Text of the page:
Gaurang Jhunjhnuwala is the CEO of the New Zealand and Australia region at Singapore-based hospitality company, Naumi Hotels. He spends his days shuffling between headquarters in the city-state and checking on everything from business partners to blueprints – he’s hands-on.
Passion for hospitality is a consistent theme in Jhunjhnuwala’s life. In high school, he worked on floorplans and interior design which piqued his interest in hotels, and he went on to study entrepreneurship at Babson College. He’s been working in hospitality since. “I love that this line is ever-changing,” Jhunjhnuwala said. “There’s never a dull moment.”
His family are originally from Rajasthan but relocated to Rangoon, then Hong Kong, and finally Singapore. They were textile and garment traders, and then watch manufacturers; the entrepreneurial spirit is strong in Jhunjhnuwala’s family.
Jhunjhnuwala interned with both InterContinental Hotels Group and TBWA, giving him early insight into both hospitality and marketing. These are traits he took into his work, creating a uniquely appealing brand identity for the Naumi hotel chain.
“The voice of Naumi is that of a charming lady,” explained Jhunjhnuwala. “She furnishes her ‘home’ with fine art, furnishings and food, and aims to win you over with her warmth and personality. As you journey through Naumi, you’ll find glimpses of her everywhere, from cheeky humour to authentic art, and you won’t get enough of her.”
The design concept at Naumi is simple: be memorable. The hotels use both local and international artists to keep each building uniquely interesting. The marketing strategy is similar – attention-grabbing, modern, and cheeky.
In his spare time, Jhunjhnuwala collects images of designs and art pieces that inspire him – they go on to inspire Naumi’s upcoming plans.
Jhunjhnuwala’s enthusiasm for the industry has paid off. Naumi may be a boutique brand, but despite lacking the same purchasing power as large accommodation corporations, it’s been successful. They’ve received awards and accolades from industry experts like Forbes, GQ, and Wallpaper. “We even won the best suite design in Asia for our property in Singapore,” said Jhunjhnuwala, proud of his win against ‘the big boys’ in hospitality.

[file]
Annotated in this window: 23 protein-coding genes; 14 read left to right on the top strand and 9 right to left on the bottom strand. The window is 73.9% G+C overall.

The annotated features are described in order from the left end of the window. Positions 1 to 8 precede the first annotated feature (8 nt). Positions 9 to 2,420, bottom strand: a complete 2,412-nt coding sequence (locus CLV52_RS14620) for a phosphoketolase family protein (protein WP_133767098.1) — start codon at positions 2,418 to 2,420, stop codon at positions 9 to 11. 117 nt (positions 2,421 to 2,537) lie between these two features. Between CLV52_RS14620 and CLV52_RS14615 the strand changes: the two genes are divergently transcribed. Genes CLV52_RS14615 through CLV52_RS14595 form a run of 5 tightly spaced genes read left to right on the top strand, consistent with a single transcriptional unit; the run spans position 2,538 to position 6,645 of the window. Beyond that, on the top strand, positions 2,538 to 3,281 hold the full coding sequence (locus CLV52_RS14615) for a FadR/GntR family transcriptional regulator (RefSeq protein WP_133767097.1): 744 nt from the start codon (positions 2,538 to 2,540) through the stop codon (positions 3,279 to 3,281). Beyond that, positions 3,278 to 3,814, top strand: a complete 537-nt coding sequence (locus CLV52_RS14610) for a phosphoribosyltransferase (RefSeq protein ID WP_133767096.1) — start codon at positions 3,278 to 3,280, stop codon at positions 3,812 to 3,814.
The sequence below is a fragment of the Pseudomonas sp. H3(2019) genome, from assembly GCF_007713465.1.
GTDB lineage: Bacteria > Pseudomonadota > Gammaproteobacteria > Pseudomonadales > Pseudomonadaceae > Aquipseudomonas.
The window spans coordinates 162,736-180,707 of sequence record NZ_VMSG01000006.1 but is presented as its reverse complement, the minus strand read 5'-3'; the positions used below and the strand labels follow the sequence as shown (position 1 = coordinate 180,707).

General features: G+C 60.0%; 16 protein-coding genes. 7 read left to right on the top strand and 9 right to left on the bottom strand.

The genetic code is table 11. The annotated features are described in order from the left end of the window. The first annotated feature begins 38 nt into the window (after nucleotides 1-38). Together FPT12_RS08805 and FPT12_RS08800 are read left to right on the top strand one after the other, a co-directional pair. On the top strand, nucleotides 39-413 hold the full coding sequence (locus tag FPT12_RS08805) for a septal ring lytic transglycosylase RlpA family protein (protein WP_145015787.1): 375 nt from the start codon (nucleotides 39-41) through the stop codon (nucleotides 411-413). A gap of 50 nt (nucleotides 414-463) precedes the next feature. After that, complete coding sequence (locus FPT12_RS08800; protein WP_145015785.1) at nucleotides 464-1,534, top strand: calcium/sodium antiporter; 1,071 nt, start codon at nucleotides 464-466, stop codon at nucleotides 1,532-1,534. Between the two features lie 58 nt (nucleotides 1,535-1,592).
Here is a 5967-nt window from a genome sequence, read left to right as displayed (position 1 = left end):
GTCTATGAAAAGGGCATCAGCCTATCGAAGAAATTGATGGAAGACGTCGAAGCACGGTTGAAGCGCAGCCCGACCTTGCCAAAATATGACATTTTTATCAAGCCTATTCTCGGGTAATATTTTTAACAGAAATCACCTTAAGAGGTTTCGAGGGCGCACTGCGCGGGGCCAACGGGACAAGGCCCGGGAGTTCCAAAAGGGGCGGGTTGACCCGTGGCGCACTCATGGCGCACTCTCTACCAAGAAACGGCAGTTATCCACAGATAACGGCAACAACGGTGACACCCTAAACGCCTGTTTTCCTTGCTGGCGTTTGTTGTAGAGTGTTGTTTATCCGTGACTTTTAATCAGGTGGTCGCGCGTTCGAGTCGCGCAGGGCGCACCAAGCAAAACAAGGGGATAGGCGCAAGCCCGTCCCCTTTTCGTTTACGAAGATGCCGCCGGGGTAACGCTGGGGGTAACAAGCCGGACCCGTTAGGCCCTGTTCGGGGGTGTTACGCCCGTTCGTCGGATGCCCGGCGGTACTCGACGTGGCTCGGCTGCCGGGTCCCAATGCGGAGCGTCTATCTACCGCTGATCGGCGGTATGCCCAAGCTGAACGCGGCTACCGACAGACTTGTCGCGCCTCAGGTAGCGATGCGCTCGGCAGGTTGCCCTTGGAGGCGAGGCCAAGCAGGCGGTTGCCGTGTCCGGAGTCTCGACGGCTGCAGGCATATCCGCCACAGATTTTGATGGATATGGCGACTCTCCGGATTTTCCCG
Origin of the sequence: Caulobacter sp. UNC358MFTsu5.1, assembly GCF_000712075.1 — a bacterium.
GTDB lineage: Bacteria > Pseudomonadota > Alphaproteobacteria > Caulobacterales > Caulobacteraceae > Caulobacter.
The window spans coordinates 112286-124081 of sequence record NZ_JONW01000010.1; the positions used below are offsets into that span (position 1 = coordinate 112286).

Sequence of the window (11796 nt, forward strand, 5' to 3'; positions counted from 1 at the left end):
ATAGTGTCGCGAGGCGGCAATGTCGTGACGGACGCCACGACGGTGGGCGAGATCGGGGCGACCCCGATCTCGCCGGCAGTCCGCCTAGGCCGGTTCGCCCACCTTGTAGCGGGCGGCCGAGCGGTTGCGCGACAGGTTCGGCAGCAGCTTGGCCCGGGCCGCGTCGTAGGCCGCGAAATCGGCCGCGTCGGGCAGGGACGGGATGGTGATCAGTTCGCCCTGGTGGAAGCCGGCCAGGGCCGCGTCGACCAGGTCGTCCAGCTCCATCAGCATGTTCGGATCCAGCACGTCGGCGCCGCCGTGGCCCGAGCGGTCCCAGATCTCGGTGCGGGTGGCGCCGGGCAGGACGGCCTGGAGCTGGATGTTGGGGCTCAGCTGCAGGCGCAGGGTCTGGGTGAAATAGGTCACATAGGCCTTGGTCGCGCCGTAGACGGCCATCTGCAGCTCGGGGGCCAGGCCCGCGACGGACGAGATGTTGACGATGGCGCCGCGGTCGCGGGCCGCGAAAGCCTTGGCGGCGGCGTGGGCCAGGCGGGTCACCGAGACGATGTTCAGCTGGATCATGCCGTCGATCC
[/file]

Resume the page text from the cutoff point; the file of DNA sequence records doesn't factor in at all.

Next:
One of the biggest challenges in hospitality is its constantly-evolving nature, but this works in Naumi’s favour. Because each hotel is uniquely designed, the chain is well-placed to test suggestions and trends.
“Peer-to-peer reviews were non-existent in the past. Now, guests have a barrage of options to look up a review before booking on travel sites like TripAdvisor and Agoda, rather than relying on the source put out by brands itself. It is extremely important for the hotel to ensure every single touchpoint is done right, as all these will be reflected online.”
Jhunjhnuwala recognised that customer needs are always changing.
“The industry has to keep reflecting what guests want or need in the offerings they present. Guests may have preferred a price that comes with many add-ons but nowadays, guests are looking for more than tangible perks that come with a room.”
Showing that online technology can work in a hotel’s favour, Naumi has recently incorporated 360-degree property tours into its website. This gives guests an honest and immersive feel for the hotel.
Naumi has two hotels due to open in New Zealand next year, both in Wellington, and Jhunjhnuwala is looking to expand the brand into Queenstown, Christchurch, and Auckland over the next three years. High demand from Asia-based travellers fuels this expansion, as well as millennials and honeymooners seeking out Australasian locations as they realise it’s lighter on the pocket than holidaying in Europe.
Long term, the company plans to gain a strong foothold in Australasia and then branch out to other locations. It’s already grown significantly over the past few years, all while staying true to its unique vision. “We will always remain true to our ethos – that each Naumi hotel will create bespoke micro experiences for our guests.”
Jhunjhnuwala is quite a traveller, having grown up in three different countries and continuing to travel as part of the hospitality industry. He doesn’t just build hotels; he spends a lot of time in them, and knows what makes the experience perfect – it should be like staying in a friend’s stylish home.
His number one tip for staff at accommodation providers is straightforward: “be unique, have fun, and don’t forget to smile.”